I thought girls are very neat in the way they handle books. How come got so many dog ears?

Friend, you show the Malaysian school textbooks - no Singapore ones?

Lam Chun See said...

Friend - my better half hails from Ipoh, so of course only Malaysian books. As for the condition. these beauties are more than 30 years old and have travelled many hundreds of kms from Ipoh to her hostel in NTU to her rented flats in Jurong and then to our present home. Of course will have some dog ears lah. Still better than no ears.

An Ipoh Girl said...

Most probably in worst condition than his wife's and already been 'buang' long ago. :)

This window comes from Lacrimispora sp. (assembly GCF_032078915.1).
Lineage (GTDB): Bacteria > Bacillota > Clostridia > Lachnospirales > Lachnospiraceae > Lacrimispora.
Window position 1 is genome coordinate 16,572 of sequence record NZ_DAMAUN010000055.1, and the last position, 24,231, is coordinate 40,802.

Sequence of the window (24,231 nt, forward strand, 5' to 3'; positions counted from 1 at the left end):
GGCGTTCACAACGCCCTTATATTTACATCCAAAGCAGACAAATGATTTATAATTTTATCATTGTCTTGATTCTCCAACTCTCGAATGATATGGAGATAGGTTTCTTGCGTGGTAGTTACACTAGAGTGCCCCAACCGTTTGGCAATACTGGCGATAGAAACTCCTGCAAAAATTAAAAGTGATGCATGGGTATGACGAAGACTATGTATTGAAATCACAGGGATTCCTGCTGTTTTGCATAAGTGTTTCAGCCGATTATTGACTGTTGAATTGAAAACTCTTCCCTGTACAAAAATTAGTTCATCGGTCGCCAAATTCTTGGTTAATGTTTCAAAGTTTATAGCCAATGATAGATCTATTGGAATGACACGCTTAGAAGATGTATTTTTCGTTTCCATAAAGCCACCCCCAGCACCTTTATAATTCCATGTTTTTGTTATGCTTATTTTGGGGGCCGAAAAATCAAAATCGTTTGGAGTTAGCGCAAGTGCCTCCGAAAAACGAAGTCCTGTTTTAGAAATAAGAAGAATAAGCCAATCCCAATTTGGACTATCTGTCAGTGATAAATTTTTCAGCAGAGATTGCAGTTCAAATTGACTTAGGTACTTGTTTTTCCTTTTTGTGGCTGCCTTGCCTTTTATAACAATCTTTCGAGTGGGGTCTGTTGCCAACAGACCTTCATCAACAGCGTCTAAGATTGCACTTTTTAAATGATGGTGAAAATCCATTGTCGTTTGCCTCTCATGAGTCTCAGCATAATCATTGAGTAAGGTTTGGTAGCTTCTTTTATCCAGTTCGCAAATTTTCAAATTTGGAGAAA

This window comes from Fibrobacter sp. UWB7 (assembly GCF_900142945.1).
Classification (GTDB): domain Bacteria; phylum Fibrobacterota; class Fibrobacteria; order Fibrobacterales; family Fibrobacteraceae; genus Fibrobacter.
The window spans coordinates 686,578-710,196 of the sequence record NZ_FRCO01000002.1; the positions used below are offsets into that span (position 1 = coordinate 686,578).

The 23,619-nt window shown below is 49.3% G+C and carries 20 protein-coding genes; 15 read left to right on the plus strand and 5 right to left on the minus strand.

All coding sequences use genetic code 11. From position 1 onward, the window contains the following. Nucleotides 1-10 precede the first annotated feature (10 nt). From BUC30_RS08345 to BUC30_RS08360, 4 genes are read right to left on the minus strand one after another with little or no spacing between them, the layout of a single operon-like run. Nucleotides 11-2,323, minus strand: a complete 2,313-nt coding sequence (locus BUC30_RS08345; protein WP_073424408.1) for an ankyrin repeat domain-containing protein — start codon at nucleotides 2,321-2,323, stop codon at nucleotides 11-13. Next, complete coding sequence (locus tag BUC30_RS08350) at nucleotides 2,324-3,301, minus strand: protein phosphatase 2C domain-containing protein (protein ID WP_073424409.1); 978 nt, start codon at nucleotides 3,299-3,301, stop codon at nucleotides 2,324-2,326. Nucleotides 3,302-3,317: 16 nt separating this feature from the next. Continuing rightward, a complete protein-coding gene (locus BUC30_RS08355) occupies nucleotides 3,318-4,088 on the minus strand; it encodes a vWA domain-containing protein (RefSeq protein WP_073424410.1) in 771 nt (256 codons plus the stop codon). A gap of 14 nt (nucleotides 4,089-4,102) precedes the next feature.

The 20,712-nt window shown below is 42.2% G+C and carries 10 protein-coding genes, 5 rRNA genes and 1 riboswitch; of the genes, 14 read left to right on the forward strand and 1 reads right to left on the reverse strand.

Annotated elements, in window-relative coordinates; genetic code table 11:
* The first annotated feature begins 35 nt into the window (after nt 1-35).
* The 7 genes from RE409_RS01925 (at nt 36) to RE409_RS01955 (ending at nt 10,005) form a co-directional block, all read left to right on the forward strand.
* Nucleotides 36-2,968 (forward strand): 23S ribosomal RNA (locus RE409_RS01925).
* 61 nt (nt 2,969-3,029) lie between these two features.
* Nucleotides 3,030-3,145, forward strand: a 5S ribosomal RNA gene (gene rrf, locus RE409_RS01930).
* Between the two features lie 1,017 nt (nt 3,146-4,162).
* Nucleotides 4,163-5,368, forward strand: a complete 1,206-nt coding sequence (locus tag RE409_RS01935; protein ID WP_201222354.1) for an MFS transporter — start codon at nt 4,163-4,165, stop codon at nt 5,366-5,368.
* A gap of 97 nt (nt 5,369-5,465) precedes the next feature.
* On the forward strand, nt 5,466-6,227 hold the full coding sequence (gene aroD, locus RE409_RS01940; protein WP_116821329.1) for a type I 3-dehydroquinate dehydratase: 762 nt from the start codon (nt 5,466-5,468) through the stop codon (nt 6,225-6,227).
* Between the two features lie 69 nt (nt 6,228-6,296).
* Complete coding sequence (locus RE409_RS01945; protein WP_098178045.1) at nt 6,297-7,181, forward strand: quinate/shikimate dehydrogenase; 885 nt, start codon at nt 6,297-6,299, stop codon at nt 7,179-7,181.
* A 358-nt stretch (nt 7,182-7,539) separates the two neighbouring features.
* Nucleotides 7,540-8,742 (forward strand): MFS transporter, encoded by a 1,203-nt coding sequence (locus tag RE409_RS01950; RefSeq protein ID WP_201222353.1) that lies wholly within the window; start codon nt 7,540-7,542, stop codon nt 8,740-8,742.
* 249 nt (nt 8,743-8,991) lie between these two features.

The books might be old but the store that sold them is still around .It is a store that sells textbooks and assessment books.
Something like the Popular book store .Minus the array of pens and pencils,etc....
In those days books from Standard 1 to Form 6 and beyond.All cramped in to an old shop lot.There use to be a few other bookstores next to it.But Mubarak's reputation for having every publication of textbooks under its roof has muscle out the others. And taken over their space too.
Since it has expanded its store space.It is still crowded especially during the end of the year when parents rush to buy textbooks -last minute.

peter said...

I think SS Mubarak was at Bras basah Road, opposite to where SMU School of Information Science. They might still be at the Bras basah Complex if I am not wrong.